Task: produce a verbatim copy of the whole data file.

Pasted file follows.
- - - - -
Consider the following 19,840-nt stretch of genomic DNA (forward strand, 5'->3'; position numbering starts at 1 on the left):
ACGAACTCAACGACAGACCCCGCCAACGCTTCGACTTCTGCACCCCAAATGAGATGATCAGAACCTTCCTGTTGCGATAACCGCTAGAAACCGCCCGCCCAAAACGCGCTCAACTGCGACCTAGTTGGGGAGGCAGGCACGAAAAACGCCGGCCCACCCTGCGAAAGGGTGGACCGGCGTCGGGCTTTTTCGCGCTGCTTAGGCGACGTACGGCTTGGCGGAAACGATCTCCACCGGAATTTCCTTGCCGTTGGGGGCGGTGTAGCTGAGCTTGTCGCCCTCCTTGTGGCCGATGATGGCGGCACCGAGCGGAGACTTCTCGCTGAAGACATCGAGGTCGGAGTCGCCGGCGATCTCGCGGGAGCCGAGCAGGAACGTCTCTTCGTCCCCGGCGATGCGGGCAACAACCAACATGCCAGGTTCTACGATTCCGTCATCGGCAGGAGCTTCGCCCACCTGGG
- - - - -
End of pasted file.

Consider the following 19,840-nt stretch of genomic DNA (forward strand, 5'->3'; position numbering starts at 1 on the left):
ACGAACTCAACGACAGACCCCGCCAACGCTTCGACTTCTGCACCCCAAATGAGATGATCAGAACCTTCCTGTTGCGATAACCGCTAGAAACCGCCCGCCCAAAACGCGCTCAACTGCGACCTAGTTGGGGAGGCAGGCACGAAAAACGCCGGCCCACCCTGCGAAAGGGTGGACCGGCGTCGGGCTTTTTCGCGCTGCTTAGGCGACGTACGGCTTGGCGGAAACGATCTCCACCGGAATTTCCTTGCCGTTGGGGGCGGTGTAGCTGAGCTTGTCGCCCTCCTTGTGGCCGATGATGGCGGCACCGAGCGGAGACTTCTCGCTGAAGACATCGAGGTCGGAGTCGCCGGCGATCTCGCGGGAGCCGAGCAGGAACGTCTCTTCGTCCCCGGCGATGCGGGCAACAACCAACATGCCAGGTTCTACGATTCCGTCATCGGCAGGAGCTTCGCCCACCTGGG